UNHCR warns refugees face dire consequences due to underfunded COVID-19 |

Emergency leads them listof the 10 most underfunded situations in 2021. According to UNHCR Public Health Chief Ann Burton, who called for more global attention and financial support.

Speaking in Geneva. Despite progress in many places, UNHCR continues to register new cases and people continue to die, she said.

Host states hit hardest

Ms Burton emphasized that “vaccine inequities continue to be the worst in many refugee host States”. She noted that 86 per cent of refugees were accommodated in developing countries, but about 80 per cent of all vaccine doses were administered in high and middle income countries.

Low-income countries also have the least resilient health systems and struggle to meet the needs of their populations before adding additional needs related to hosting refugees.

Ms Burton reiterated the call from UN agencies for states to share excess doses with COVAX address global vaccine inequalities and avoid prolonging the pandemic. “Very encouraged” by the deployment of a vaccine to refugees in host states, Ms. Burton warned that many barriers to vaccine access remain.

She reiterated that UNHCR stands ready to support states in overcoming some of these barriers if they have the means to do so, for example, “by creating information materials in refugee languages ​​suitable for people with low literacy rates.”

Economic implications

Ms Burton noted that the pandemic has affected internally displaced and stateless persons in ways that “go far beyond the risk posed by the virus itself”. Failure to “adequately finance the response only makes it worse,” she added.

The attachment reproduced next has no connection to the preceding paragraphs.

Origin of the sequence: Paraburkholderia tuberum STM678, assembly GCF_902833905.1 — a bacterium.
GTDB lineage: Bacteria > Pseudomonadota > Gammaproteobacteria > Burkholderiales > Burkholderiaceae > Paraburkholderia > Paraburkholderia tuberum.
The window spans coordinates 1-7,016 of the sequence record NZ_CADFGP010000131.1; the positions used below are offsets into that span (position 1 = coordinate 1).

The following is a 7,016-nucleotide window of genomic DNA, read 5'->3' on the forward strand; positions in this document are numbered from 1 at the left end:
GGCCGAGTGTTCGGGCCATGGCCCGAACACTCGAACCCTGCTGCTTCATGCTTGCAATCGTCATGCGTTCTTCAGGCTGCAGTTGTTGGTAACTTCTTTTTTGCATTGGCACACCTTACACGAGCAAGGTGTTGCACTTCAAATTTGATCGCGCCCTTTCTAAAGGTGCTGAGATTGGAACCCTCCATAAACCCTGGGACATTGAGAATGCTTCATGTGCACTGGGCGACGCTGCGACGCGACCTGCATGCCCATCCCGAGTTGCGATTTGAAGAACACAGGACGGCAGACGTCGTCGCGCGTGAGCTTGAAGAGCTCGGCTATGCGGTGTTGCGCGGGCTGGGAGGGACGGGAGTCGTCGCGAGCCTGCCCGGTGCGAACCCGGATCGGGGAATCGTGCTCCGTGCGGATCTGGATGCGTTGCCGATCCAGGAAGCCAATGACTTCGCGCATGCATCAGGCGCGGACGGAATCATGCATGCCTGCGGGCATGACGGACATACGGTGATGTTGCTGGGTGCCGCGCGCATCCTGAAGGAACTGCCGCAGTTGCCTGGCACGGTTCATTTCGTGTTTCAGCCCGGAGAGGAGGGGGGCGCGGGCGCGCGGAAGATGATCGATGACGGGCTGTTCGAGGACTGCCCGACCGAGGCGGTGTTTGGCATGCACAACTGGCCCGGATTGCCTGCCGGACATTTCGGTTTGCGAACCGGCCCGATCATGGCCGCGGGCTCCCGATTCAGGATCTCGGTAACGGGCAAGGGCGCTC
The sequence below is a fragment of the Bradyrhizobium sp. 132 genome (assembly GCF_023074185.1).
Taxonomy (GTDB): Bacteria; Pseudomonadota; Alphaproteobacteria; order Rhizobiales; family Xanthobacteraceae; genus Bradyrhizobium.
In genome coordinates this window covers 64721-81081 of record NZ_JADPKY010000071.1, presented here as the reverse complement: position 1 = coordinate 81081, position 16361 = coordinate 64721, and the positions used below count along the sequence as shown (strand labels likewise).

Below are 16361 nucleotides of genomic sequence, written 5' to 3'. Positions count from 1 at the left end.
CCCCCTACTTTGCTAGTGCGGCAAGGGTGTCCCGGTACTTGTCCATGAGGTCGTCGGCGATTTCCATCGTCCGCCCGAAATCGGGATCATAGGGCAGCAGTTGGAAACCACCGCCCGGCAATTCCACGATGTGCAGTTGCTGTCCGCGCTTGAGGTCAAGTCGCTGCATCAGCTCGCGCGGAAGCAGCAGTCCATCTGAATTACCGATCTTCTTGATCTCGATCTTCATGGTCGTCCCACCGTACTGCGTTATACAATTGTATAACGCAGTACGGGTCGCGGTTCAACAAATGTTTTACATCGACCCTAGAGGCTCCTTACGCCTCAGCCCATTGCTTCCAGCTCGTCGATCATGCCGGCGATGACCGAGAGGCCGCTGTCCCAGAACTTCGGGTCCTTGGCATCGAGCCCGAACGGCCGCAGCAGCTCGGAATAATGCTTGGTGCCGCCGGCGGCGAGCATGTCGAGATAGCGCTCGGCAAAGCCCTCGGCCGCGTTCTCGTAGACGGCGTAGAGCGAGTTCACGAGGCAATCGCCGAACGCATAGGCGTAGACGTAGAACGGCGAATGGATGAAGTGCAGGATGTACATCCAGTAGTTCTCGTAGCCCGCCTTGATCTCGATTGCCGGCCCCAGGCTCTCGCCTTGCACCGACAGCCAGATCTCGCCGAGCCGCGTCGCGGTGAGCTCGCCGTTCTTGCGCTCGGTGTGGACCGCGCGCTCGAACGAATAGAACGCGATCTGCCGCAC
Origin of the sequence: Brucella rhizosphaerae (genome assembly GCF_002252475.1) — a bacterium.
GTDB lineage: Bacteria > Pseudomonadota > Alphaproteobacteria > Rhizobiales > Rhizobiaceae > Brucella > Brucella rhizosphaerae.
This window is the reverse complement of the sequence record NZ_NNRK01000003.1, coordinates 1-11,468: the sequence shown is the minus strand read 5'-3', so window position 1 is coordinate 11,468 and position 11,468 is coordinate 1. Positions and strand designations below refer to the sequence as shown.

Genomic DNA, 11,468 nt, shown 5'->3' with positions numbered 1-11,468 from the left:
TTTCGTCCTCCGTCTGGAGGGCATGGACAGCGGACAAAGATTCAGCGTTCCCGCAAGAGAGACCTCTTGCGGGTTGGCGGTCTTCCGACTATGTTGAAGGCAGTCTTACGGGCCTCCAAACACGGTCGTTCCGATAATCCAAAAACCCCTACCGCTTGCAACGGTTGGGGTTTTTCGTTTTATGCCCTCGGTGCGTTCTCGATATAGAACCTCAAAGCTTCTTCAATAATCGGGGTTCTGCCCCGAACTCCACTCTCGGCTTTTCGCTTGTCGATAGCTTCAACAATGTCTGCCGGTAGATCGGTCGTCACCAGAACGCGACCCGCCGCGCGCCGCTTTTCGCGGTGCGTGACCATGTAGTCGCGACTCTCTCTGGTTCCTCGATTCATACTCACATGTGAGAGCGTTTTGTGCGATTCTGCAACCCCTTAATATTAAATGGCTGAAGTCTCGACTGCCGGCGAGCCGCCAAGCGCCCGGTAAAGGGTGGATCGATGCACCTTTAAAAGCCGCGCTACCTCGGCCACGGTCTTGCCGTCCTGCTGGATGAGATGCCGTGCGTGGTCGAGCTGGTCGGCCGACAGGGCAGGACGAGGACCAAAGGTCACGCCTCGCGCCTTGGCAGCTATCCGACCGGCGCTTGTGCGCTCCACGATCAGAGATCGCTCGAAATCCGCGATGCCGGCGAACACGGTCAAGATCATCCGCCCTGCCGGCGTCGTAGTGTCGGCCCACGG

The economic fallout from the pandemic led to the closure of their businesses and jobs, and their “precarious livelihoods were often first.” Internally displaced persons often lack access to measures such as distance education for schoolchildren or subsidies to offset the economic impact of governments.

This means people cannot afford to pay rent or afford basic necessities such as food, which in turn increases the risk of exploitation and gender-based violence, she warned, before reiterating her call for states to include refugees in national networks. social protection. and donors supporting UNHCR will help fill this gap.

© UNHCR / Diego Ibarra Sanchez

UNHCR warns of dire consequences for refugees, including in Lebanon (pictured), due to lack of funding for COVID-19 vaccination.

$ 74 million funding gap

UNHCR COVID-19According to Ms Burton, the response covers all regions and a range of needs.

At the end of August, they faced a $ 74 million shortfall in cash aid and smaller “but significant gaps” in funding to mitigate the pandemic’s impact on primary health care, primary education and services for people with special needs.

Pointing out that forcibly displaced persons make up one percent of the world’s population, she warned that failing to integrate them into the global response to the pandemic for health reasons alone would be “reckless”. But it was “not too late” to channel funds where they are needed most, she added.

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